Pope Benedict’s resignation, effective February 28, is not precedent setting. It has been done before.
However, the question remains: What does it mean for the Church as an institution?
Now that a pope has resigned, the possibility of a papal resignation is much more present than it was before. By doing it, the Holy Father has made it possible for all of us to consider that his heirs on the throne of Peter might do it also.
It is no longer unthinkable that a pope would resign his office.
I am from a political background, so I tend to look at things like this at least partly in terms of a transference of power. In my experience, power, wherever you find it, always attracts careerists who will shove, bully and manipulate to gain that power. The thought that came to my mind almost immediately after I heard of the pope’s resignation was, Will this lead to people hectoring and manipulating in an attempt to force popes to resign in the future?
Modern medicine gives more people the opportunity to live into a frail old age than ever before. This applies to popes as well as you and me. For any man to be elected pope, he must have lived long enough to have the experience and holiness the position requires. It takes years of walking with the Lord to become holy in the sense that a leader of His Church must be holy. Peter himself was a brash young man who had a lot of learn at the beginning.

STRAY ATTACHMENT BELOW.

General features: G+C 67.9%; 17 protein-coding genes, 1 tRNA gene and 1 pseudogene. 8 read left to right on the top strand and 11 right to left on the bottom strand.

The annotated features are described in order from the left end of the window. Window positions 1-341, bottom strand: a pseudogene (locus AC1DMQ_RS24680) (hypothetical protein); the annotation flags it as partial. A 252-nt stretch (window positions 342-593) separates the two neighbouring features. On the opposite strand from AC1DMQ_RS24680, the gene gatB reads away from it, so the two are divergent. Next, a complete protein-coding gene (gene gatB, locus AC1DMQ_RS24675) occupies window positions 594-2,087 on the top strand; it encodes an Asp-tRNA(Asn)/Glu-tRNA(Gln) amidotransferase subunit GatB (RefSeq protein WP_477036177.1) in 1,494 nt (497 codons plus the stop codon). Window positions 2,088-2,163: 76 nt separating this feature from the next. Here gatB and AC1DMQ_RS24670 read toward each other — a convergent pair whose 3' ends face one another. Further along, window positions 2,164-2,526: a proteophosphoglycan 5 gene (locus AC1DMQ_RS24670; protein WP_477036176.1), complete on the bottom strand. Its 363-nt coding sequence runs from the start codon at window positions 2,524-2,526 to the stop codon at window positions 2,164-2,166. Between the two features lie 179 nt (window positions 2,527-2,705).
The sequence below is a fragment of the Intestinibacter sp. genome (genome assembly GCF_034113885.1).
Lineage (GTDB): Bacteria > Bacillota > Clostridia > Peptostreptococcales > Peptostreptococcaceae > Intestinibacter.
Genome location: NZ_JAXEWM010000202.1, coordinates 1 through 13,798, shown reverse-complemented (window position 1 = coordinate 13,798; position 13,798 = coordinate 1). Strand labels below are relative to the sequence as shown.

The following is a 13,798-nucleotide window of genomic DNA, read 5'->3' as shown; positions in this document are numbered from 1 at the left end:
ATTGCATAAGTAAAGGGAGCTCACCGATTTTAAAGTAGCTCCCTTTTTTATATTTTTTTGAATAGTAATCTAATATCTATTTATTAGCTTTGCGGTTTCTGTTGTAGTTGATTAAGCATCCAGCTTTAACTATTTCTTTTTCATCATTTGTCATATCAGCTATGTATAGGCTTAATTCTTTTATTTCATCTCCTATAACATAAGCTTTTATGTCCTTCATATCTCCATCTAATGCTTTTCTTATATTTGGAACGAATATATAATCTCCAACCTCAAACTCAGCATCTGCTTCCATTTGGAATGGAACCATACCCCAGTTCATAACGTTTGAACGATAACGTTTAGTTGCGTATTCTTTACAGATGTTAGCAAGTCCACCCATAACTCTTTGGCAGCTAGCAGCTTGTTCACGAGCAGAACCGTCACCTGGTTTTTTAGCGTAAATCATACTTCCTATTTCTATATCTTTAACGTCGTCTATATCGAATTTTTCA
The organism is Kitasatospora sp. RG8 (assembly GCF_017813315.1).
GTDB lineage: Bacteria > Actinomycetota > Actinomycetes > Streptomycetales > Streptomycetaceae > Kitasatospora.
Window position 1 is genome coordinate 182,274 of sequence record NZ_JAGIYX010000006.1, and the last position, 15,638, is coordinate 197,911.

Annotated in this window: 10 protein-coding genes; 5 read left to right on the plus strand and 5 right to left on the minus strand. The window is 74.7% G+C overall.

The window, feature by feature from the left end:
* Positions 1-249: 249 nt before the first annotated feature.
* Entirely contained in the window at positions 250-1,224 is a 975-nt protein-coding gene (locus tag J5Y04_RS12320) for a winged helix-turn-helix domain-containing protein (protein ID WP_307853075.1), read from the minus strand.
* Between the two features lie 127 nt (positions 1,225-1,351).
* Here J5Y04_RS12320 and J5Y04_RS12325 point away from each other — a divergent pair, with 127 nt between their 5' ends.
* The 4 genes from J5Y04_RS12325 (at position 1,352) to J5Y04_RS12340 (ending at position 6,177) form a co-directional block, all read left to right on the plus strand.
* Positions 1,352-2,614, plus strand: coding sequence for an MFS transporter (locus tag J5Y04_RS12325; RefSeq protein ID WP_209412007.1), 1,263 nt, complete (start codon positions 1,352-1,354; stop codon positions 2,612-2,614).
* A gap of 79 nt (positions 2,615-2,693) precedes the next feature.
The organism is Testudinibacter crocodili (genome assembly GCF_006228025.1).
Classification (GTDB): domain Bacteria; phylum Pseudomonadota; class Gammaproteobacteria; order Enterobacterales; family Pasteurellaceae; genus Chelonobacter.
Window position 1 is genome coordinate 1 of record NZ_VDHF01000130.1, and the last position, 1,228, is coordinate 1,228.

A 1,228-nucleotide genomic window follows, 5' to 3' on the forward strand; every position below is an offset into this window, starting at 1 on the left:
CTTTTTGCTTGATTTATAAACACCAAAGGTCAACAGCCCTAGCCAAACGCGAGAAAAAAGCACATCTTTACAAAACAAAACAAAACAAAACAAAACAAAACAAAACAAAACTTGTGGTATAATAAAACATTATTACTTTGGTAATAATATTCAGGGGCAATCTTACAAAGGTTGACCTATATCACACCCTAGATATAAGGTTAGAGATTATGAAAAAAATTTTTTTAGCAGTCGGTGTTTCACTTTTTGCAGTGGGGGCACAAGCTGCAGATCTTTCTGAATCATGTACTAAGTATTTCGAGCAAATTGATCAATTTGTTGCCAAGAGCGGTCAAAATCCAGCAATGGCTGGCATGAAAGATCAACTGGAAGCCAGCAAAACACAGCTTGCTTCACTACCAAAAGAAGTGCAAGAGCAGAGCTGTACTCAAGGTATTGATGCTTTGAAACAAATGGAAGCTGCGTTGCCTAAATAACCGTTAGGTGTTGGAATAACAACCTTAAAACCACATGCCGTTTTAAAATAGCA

Pope John Paul II was a surprising selection for pope for many reasons, his relative youth among them.Yet, in time, everyone ages. So electing younger popes would only delay the questions I’m raising. It would not avoid them.
One possible way to avoid future popes being pressured to resign would be to do away with the possibility of resignation. Pope Benedict’s resignation was conducted by Canon Law, not dogmatic Church teaching. So, the ability of a pope to resign can be eliminated altogether, making the Papacy a lifelong sinecure with no off ramps.
Another way to do this would be to establish a retirement age for popes. I think it would have to be rather elderly, given that our previous popes have done some of their most marvelous work when they were well past 75.
These thoughts are just me, mentally noodling with the situation. They are thinking thinking, not suggestions, or even formed opinions. Still, I think it’s worthwhile to talk about it. Our pope has resigned. What does that mean to the Church in these perilous times?
There will be a new pope and he will lead us without departing from the Gospels of Christ. I do not doubt that.
But all human beings are frail and fallen. It is inevitable that this new pope — and all those who follow him — will be subject to the increasing viciousness of a world that is moving from moral nihilism to moral self-destruction. The pope, as the leader of the Catholic Church, must stand against the gates of hell.
I am praying for this unknown man as he goes about his days, almost certainly unaware of what awaits him in March. I am also grateful to the core for the steady and unyielding leadership Pope Benedict XVI has given us.
May his tribe increase.